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|WAKEFIELD, Harry Rowland||1861 – 19480||Founder of the Swansea Field Naturalist’s Society in June 1906. His eldest daughter Elsie was Chief Mycologist at Kew for many years. Wakefield was an all-round naturalist but in his fifties turned principally to Coleoptera collecting mainly in Wales and particularly Breconshire on which he published a paper ‘Breconshire Coleoptera’ Proc. Swansea Fld nat Soc. (Information from John Bratton). His collection of some 10,000 specimens was donated by his daughters to Swansea Museum in 1951 (but not fully accessioned until 1985). According to Fenscore ‘in the Museum register, the collector of the specimens is listed as J.R.leB Tomlin, but this contradicts details given in the paper ‘Breconshire Coleoptera’. The collector intended to produce a survey of beetle life in Breconshire comparabke to that carried out for Glamorgan by Tomlin... the beetles were collected during several excursions made into the county by the Swansea Scientific and Field Naturalists Society and during short holidays spent by the collector at some considerable distance from one another. Whilst the collection does contain specimens from Tomlin, it also contains material collected by Wakefield’s other associates as listed in the introduction to his paper, the only other major associated collector apart from Tomlin was Mr J.Williams Vaughan of Erwood.’ (MD 12/04)|
|WAKELY, L.||This name appears on specimens in the collection of K.C.Lewis.. (MD 12/06)|
|WAKELY, Stanley Howard||9 July 1892 – 5 May 1976||Mainly a Lepidopterist but he also interested himself in Coleoptera and Diptera. Born in Newport on the Isle of Wight and became interested in entomology at an early age making the acquaintance of J. Lobb and H.G.Jeffrey who were to become life-long friends. Served in France during the 1914-1918 War with the Coldsteam Guards and on return lived at Tiptree in Essex where he worked as a printer. Later he moved to various parts of south London in the same trade. He was much involved with the SLENHS of which he was a Council member and President (1942). His collection of 15,000 specimens was acquired by Cambridge on 1 May 1972. There are also specimens collected by him in the Gilmour collection at Doncaster. There is an obituary with full bibliography and portrait photograph in Proc.BENHS., 10, 1977, pp.36-39. (MD 12/04)|
|WALCOT(T), W.H.L.||10 April 1790 – 1869||Published a couple of notes on collecting and preserving Coleoptera in Zool., 1845 and 1858. Lived at Clifton, Bristol. 19 drawers of British and other insects, chiefly Coleoptera and Hymenoptera , collected by Walcot were given to Birmingham Museum (27.ix. 1912) by his granddaughter Miss A.H.Malcolm, who lived in Bath. They are now amalgamated into the general collection. FESL 1862-68. Gilbert (1977) lists an obituary by Edward Newman in Ent., 4, 1869, p.294, which I have not seen. (MD 12/04)|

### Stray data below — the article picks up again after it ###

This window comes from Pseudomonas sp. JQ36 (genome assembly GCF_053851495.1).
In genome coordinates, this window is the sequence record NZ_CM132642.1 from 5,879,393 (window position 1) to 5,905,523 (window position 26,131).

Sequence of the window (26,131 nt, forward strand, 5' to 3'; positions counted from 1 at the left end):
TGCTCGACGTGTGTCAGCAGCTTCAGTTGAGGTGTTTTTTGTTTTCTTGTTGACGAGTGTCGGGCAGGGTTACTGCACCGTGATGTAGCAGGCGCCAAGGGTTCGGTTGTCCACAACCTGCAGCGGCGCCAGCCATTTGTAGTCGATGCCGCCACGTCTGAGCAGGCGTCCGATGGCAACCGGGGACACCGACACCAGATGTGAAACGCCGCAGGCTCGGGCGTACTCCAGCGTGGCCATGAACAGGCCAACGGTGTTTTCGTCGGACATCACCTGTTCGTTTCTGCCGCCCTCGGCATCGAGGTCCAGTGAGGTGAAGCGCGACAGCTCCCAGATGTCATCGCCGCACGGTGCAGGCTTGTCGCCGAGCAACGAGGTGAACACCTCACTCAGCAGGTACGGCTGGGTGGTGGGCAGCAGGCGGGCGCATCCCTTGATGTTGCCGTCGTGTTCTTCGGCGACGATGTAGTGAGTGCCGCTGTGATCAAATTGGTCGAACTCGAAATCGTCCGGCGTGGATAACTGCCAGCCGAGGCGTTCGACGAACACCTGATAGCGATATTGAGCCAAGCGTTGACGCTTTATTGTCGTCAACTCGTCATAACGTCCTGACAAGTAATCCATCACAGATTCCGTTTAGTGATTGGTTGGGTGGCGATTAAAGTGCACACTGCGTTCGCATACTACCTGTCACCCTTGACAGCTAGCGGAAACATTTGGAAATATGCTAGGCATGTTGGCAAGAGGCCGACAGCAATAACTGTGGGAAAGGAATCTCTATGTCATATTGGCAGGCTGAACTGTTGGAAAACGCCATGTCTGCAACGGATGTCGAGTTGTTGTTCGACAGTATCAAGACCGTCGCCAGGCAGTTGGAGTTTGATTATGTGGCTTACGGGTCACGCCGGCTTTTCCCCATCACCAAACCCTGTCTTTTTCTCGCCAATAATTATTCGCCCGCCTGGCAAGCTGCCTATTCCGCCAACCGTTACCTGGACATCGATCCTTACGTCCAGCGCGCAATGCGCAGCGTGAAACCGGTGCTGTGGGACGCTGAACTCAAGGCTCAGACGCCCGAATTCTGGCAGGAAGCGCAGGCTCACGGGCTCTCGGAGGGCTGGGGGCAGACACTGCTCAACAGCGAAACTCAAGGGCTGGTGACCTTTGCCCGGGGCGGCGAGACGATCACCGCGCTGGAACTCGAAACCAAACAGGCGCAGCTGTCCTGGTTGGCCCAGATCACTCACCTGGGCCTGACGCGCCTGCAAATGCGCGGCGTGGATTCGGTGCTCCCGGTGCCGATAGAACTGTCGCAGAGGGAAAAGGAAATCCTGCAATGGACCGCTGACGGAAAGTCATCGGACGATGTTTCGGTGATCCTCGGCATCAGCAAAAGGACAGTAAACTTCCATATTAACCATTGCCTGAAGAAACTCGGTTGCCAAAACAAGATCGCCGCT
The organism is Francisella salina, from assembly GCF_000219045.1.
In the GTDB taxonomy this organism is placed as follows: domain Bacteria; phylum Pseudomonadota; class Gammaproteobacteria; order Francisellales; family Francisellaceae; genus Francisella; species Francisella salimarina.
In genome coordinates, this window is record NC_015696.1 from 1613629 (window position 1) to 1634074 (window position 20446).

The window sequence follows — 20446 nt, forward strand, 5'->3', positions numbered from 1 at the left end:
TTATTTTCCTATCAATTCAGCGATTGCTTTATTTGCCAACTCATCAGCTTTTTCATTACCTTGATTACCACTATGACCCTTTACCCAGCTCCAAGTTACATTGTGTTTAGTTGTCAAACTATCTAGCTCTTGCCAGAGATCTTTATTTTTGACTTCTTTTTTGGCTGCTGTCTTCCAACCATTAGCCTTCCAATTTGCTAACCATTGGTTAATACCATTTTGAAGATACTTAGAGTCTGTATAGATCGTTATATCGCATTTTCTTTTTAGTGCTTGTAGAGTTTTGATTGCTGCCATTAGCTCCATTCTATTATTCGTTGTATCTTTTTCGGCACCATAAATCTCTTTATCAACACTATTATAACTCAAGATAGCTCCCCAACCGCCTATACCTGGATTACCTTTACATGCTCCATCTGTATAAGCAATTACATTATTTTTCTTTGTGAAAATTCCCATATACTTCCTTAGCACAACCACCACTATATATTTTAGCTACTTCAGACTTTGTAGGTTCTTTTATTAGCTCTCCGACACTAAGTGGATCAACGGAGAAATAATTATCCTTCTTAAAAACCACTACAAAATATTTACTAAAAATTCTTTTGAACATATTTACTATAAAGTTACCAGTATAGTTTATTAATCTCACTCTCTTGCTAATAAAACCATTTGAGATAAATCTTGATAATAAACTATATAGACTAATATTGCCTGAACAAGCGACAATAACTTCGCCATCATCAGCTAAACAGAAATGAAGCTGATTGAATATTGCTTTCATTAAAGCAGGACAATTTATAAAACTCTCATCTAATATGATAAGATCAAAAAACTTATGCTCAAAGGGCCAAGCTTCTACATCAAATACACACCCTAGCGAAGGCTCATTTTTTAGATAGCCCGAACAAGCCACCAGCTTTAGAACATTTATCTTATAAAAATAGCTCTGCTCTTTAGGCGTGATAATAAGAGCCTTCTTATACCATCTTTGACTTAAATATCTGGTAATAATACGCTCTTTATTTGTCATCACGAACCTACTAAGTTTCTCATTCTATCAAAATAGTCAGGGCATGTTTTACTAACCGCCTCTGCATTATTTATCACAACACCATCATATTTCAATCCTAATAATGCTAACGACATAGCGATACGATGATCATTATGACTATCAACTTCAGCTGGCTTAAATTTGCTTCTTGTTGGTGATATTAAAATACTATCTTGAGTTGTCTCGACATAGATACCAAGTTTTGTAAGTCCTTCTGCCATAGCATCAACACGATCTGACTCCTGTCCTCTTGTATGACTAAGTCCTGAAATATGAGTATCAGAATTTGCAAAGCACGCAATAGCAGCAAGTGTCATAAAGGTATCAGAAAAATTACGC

|WALKER John James||16 May 1851 – 12 January 1939||Born at Sheerness, the son of James Samuel Walker of the Royal Naval Dockyard there. After his father’s death in 1865 he entered the Dockyard as an engineer apprentice and student. His subsequent career involved promotion to Chief Engineer on 2 April 1888, Staff Engineer on 2 April 1892 and Fleet Engineer on 2 April 1896. During this time he travelled extensively around the world . Following his retirement from the Navy in 1904 he moved to Oxford, where he became a constant visitor to the Hope Department. A series of amusing accounts of Walker’s life at sea and also of his stalwart collecting, by Hugh Scott and Edward Poulton, are included in his obituary (by Poulton) in EMM., 75, 1939, pp.64-70. These include the observation that there were two things in life he could not resist: sharpening pencils and stroking pussy cats. Apart from his interest in Coleoptera, Walker also collected Lepidoptera and was a good botanist (he claimed to have eaten almost every English berry poisonous or otherwise). Walker’s daughter, by his marriage to Angelina Kerry (d.1887), married G.C.Champion, his close friend of 57 years (on their first meeting, see Champion, G.C.) They had three sons all of whom were educated at Oxford so able to keep their grandfather company after the death of his wife. After his retirement from the Navy, Walker was appointed one of the editors of the EMM , in which post he worked in close collaboration with Champion and R.W.Lloyd (he was made Editor-in-Chief from 1927). This appointment co-incided with his move to Oxford where he lived at Summertown, calling his house Aorangi after a favourite mountain in New Zealand visited on his cruises. He was granted an MA honoris causa by Oxford University on 10 August 1905. Walker’s publications on entomology, the majority of which concerned Coleoptera , amounted to some 180 notes and articles. Most are listed in Poulton’s ‘A selected and classified bibliography of J.J.Walker’s publications 1872-1939’ (EMM., 75, 1939, pp.79) Three of the more important were his ‘Preliminary List of Coleoptera observed in the neighbourhood of Oxford 1819-1907’ (Report Ashmolean Natural History Society, 1906, pp.49-10 plus six later supplements; ‘Coleoptera of the Rochester District’ (Rochester nat., 2, 1897-1900, pp.441-650); and the annotated list of the Isle of Sheppey’s fauna in Trans. Ent. Soc. S. Eng., 7, 1931-32, pp.81-140. He also wrote Practical Hints on the Formation of a Collection of Coleoptera (extract from Trans. SE Union of Scientific Societies, 1899, pp.18-35). The species Tachys walkerianus and Helophorus walkeri were named after him by Sharp. According to Poulton, Walker’s collections were bequeathed to the HDO together with any books and printed papers which were wanted. He also states that he left his manuscript diaries and £100 to the RESL; and that the collections he made on his voyages were presented to the NHM, whilst most of his Australian, New Zealand and Mediterranean species were left to his brother-in-law, G.C.Champion, who bequeathed them to the same institution. Poulton also makes special reference to his British beetle collection ‘with the accompanying Catalogue by Hudson Beare and Donisthorpe to which four different marks have been added, indicating whether the series of each species is complete, incomplete, represented by two specimens or by one, absentees being left blank. A glance at these pages at once shows the wonderful results attained by the Commander’s power as a collector...’. The NHM insects are detailed more precisely in Waterhouse et.al.1906) p.573: ‘Mr J.J.Walker who from time to time, since 1884, had presented specimens from his collections to the Museum, commenced in 1890 the transmission of the important series obtained by him as Chief Engineer of H.M.S. Penquin (presented by the Lords of the Admiralty), 778 insects of various orders being secured during the voyage between Aden and Australia. In 1891, 3825 Coleoptera were added; in 1892, 3173 Coleoptera; in 1893, 1114 Coleoptera...’ Harvey et.al. (1996) p.210 record that the NHM also houses 16 ms leaves listing insect collecting localities from around the world, 15 written from HMS Penquin, c.1890-92 . In regard to the collections at the HDO Smith (1986) p.156 has a detailed account which includes ‘rare Coleopterous insects from Chatham (1897)’ and ‘Collection of British Coleoptera and Lepidoptera, 87 boxes of foreign butterflies, and 42 boxes of Australian and New Zealand Coleoptera, books, separata (1939). Donated much British material while associated with the Department. Statement by Hope Professor in Annual Report: ‘The British Beetles will be kept intact, as he wished, as far as possible’’. In regard to mss, she lists (p.90): a collection of letters to Poulton 1896-1901; 24 notebooks covering the years 1870-1911 containing information about his captures in Great Britain and overseas (the latter places are listed with dates) and a photograph taken on board ship. I have also seen specimens bearing Walker’s name in the Dyson Perrins Collection at Birmingham (from Ashe), general collection at Doncaster, RSM, and at Manchester. In regard to the last Johnson (2004) notes that the collection includes 6,000 duplicates from the Campletown area of Scotland; central and southern England, especially Oxford district, Isle of Sheppey and New Forest. Andy Salisbury tells me that there are also 30 specimens, mainly carabids, in the RHS’s collection and K.C. Lewis that there are specimens in his collection collected by Walker. Michael Cooper informs me that the database of Nottingham Museum includes 493 records of Coleoptera relating to Walker and a few Hemiptera. These last refer to 687 specimens in all of c.290 species from the New Forest, Sheppey, Sheerness, Chatham, Chesil, Deal, Oxford, etc., 1887-1992, mostly recorded as JJW. About half of this material came from the A. Thornley collection. Journals of his voyages in HMS Kingfisher (September 1880-August1884); HMS Grappler (October 1886-April 1889); an unnamed vessel sailing from Port Said to Freemantle, and from Colombo to Northern Australia (n.d.); HMS Ringarooma (Australian journal and observations of natural history, December 1899-July1902) and HMS Penguin (1890-1893) are in the RESL, where there is also correspondence with Herbert Druce (6 January 1895), correspondence with C. Blair including papers concerning his late friend G.C.Champion, and correspondence with C.J. Wainwright (Pedersen (2002)). Tachys walkerianus was named after him by Sharp in 1913 and Helophorus walkeri also by Sharp in 1916 FESL from 1878 (President 1919-20; Vice President 1916, 1921; Secretary 1899, 1905-18; Council 1894,1921, Special Life Fellow 1933). SLNHS from 1880) FLS from1889 (Council 1913-17). Society for British Entomology from 1933 (Vice President 1937). A portrait photograph is included in the obituary cited above. Gilbert (1977) lists nine other obituaries and other notices. (MD 12/04)|